- names dates, places
- Use classification scheme of the libraries
- Analyze each source
- arrangement (alph., topical, chronological, comparative,)
- use of indexes, cross references
- depth of treatment (length)
- special features (illus, glossary, charts, graphs, tables,
- Evaluate reliability of each source
- writer qualifications
- publisher reputation
- accuracy (date, comparison to other sources)
- point of view (political or social)
IV.Evaluate and Select Information in a Variety
- Focus on main idea of research question
- Locate relevant information in source
- table of contents, index, contextual clues (headings,
subtitles, boxed information, illus, color), directories
- skim, scan
- Analyze information to determine if it answers research questions
- Does it further my understanding?
- Is my information complete?
- Watch for redundancy and look for relationships
- Evaluate information
- librarian or teacher may provide criteria for young students
- judge accuracy of facts by comparing sources
- recognize fact & opinion
- use of footnotes, bibliography
can use editorials or letters to the editor to teach this
judging web resources
distinguish bias from reason
recognize fallacies in arguments & reasoning (in high
|subjunctive verbs (could might)
|verbs expressing opinion (believe, think, assume)
|qualifiers (maybe, almost, supposed)
|hypothetical situations (if...)
|predictions (will, ought to)
|adjective qualifiers (fine, unnecessary)
|value terms (best)|
teach with use of tv & magazine advertising
- proof by selected instances (e.g.,. parole abolishment)
- unstated assumptions (e.g., raise driving age based on
assumption of driving record of youth)
- deceptive arguments
- unwarranted analogy (e.g., schools=business)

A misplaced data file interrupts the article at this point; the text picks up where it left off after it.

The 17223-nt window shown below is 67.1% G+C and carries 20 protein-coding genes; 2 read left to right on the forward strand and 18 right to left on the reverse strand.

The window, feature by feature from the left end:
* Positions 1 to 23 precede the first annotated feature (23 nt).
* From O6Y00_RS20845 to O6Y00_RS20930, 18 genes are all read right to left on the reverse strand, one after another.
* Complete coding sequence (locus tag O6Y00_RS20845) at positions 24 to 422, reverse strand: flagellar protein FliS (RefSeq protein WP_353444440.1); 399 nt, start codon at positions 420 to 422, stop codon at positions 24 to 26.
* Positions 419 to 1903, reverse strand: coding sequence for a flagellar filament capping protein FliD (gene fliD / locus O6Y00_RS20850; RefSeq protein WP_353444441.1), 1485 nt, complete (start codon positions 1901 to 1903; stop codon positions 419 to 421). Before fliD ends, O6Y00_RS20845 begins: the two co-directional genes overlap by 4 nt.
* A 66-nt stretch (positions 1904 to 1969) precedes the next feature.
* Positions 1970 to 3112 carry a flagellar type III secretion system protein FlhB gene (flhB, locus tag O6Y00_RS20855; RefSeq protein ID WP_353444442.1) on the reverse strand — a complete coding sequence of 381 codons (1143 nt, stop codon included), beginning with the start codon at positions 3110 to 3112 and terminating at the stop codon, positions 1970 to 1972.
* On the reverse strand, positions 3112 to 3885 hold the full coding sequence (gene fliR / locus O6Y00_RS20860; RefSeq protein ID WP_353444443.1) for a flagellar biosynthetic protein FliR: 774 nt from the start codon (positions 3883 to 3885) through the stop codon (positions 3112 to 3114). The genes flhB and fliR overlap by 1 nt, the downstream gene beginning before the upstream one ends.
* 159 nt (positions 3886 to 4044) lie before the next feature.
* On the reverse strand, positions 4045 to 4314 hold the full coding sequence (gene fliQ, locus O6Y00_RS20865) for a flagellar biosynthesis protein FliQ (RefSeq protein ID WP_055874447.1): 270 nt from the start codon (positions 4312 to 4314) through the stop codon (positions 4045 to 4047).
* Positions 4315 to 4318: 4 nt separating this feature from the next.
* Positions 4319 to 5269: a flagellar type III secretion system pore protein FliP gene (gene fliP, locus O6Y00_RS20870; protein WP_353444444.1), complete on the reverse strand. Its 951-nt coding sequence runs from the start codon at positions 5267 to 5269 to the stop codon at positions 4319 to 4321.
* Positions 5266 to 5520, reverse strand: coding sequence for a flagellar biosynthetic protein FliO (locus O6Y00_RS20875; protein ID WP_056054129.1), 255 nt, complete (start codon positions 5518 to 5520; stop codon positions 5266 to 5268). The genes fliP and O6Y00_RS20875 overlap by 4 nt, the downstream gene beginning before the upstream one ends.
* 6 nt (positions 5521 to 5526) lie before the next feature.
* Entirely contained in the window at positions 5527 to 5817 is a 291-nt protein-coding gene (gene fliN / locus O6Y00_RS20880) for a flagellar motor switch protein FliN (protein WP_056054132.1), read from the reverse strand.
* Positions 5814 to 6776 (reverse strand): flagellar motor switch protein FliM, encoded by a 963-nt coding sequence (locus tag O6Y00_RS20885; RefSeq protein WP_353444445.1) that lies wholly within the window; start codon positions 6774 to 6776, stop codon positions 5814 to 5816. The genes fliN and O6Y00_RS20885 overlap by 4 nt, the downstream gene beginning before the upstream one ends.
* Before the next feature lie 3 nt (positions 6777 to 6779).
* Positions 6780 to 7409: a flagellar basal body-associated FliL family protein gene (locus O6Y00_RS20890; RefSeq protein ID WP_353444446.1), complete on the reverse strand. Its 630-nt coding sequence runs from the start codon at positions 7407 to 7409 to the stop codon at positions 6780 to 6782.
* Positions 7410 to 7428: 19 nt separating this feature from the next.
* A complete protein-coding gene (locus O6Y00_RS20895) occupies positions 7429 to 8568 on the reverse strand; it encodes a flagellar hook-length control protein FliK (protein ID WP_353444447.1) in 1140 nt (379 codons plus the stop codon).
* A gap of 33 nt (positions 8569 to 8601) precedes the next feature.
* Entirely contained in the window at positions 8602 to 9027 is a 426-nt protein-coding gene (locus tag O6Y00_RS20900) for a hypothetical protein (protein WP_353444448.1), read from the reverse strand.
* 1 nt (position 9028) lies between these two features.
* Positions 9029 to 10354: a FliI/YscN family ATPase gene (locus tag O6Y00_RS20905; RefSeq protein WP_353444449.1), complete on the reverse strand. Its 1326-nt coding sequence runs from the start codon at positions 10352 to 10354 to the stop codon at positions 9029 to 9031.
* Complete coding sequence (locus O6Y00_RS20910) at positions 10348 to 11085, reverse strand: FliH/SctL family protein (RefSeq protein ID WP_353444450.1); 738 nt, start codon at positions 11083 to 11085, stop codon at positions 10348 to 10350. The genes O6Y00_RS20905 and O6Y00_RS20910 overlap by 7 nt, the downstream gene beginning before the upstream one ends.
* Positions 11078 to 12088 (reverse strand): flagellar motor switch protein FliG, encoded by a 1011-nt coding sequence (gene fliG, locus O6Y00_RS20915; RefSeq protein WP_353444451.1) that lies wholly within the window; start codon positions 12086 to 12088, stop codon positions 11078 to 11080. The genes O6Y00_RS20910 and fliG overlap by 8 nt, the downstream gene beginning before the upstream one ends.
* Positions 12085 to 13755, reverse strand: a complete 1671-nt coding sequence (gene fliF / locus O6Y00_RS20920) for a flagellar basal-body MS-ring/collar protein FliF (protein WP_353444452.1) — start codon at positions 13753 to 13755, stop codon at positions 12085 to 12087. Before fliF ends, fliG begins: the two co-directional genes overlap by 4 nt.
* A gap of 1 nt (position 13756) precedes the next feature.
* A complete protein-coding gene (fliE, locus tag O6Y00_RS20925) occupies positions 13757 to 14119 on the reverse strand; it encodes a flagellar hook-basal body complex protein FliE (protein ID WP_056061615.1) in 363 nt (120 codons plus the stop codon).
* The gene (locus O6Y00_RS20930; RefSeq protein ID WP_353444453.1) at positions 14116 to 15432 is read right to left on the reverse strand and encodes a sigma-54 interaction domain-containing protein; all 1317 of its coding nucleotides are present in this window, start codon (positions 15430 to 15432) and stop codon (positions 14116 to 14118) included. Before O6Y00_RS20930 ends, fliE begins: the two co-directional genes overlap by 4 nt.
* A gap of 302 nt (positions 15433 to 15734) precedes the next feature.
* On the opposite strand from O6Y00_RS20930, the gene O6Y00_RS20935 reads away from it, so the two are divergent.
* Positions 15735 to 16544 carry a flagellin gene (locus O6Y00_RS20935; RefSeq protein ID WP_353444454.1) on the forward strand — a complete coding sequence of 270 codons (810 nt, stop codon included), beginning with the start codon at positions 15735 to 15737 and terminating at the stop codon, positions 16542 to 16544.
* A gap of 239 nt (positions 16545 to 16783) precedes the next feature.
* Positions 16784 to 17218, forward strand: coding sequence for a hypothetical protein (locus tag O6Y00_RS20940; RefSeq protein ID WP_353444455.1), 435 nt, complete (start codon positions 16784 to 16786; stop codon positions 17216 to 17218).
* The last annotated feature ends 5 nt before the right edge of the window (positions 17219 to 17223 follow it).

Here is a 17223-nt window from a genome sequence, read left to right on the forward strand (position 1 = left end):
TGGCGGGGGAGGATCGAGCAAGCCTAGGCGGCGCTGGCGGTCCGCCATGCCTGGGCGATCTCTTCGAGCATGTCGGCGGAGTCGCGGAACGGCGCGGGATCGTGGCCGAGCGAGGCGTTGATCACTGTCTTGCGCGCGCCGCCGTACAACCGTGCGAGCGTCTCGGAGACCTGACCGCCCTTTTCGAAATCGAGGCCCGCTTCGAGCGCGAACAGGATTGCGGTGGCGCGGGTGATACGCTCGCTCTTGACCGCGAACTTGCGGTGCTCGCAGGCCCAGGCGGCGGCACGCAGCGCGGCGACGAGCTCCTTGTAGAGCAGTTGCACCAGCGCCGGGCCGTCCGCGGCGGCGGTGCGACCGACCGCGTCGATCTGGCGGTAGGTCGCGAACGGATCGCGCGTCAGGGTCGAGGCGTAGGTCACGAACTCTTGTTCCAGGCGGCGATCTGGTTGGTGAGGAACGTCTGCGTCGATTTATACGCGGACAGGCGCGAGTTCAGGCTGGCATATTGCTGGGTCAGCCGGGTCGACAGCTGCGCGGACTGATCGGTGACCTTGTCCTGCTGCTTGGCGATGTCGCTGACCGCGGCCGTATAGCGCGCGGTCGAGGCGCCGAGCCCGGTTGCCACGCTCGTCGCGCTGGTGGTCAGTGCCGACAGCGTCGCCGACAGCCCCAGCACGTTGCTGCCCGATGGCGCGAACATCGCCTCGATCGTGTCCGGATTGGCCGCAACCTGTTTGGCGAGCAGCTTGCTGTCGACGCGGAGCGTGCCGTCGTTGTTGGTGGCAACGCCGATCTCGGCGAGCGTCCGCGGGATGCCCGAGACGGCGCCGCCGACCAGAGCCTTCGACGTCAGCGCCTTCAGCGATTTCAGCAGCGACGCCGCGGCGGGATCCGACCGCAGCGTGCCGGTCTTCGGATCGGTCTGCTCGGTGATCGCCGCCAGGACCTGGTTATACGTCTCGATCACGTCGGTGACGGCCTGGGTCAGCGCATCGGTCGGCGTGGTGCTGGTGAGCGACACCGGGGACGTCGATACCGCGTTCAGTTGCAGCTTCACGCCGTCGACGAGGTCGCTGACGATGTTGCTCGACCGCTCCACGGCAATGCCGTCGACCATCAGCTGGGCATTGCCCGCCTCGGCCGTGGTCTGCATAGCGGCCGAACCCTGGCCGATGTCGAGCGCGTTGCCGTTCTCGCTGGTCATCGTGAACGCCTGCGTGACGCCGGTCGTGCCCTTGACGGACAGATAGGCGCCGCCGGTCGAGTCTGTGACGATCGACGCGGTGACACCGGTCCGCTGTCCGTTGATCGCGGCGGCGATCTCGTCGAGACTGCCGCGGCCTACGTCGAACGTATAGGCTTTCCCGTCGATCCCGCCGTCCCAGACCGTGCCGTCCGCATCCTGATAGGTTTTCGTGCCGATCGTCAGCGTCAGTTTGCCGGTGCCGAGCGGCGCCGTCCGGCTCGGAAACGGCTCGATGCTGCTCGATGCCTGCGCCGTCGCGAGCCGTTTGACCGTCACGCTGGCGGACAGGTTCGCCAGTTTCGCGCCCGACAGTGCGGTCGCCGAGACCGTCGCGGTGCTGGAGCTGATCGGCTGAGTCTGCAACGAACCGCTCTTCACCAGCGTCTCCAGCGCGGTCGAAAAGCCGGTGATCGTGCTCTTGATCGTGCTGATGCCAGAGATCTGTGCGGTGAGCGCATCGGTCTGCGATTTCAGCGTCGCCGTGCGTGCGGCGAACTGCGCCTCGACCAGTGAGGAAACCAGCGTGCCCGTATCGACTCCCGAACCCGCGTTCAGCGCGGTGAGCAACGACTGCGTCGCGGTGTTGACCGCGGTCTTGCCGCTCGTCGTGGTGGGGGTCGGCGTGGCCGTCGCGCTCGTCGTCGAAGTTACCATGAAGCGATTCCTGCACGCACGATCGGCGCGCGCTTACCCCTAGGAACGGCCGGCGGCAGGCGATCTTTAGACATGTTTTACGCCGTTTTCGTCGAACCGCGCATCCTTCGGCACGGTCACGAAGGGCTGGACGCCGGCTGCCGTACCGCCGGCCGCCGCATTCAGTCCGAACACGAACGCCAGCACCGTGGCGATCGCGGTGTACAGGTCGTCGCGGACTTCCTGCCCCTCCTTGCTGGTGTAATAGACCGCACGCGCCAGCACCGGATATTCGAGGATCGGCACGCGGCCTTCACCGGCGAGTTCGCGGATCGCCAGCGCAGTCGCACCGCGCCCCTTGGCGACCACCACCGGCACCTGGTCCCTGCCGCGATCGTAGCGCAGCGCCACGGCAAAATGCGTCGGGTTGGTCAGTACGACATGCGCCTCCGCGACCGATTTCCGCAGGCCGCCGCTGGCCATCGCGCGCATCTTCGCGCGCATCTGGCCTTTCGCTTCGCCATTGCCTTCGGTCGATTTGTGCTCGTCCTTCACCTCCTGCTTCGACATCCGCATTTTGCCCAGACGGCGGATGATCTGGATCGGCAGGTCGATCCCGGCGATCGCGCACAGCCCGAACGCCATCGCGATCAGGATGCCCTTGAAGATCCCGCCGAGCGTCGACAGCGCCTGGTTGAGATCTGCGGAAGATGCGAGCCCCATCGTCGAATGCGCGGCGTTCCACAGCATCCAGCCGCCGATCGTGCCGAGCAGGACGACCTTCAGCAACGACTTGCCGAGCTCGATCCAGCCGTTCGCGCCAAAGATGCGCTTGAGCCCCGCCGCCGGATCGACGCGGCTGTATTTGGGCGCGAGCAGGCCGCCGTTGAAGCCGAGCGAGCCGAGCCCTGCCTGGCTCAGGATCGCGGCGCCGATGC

- either / or statement when there are alternatives
- oversimplification (e.g., depression is caused by
- appeal to authority / tradition
V. Record and Organize Information
- Avoid plagiarism
- citation - exact copying of facts or stats
- summary - main ideas of long section stated briefly
- paraphrase - smaller section of text in own words
- quotation (1-2 sentences)
- Notetaking techniques
- match to question
- indicate source
- do not copy
- write own reactions to notes (question, generalizing,
comparing, patterning, evaluating, inferring, concluding, predicting,
- Correct bibliographic form
- Enough info?
- In my own words?
- Complete notes?
- Each note keyed to question?
- Each note with credit?
- Organize information - find or draw conclusions based on evidence
- review research questions / thesis
- go over notes looking for evidence & reactions
- find major problems, issues, questions
- how are ideas related?
- similarities & differences
- cause / effect
- part / whole
- change over time
VI. Interpreting the Information
- Synthesize new ideas, evidence and prior knowledge
- Identify reasonable conclusions (convergent thinking)
- Test with evidence
- Choose best conclusions
- match level of research (e.g., by evaluating / deliberating
level - draw own conclusions)
- develop an outline
- consider order of making points to best support argument
Teacher or peer review to refine
|webs, charts, diagrams|
|are conclusions supported by research?
|do conclusions support thesis?
|are parts arranged in logical sequence?|
VII. Communicating the Information
- Select format appropriate for purpose and audience
- Prewrite or preview (visualize final product)
- reread notes
- study outline
- thesis statement
- freewrite using outline, not notes
- create visual image or layout
- Review and edit
- peer / teacher feedback
- Main idea communicated?
- Evidence appropriate, accurate, clear, thorough?
- Evidence in proper order?
- Are all parts effective?
- Are intro., conclusions & transitions effective?
VIII. Evaluating the Product and Process
- How well did I do in meeting my information need?
- What could or should I have done differently?
- How can I do better in the future?
More Online Resources for the Research Process
[ Top ]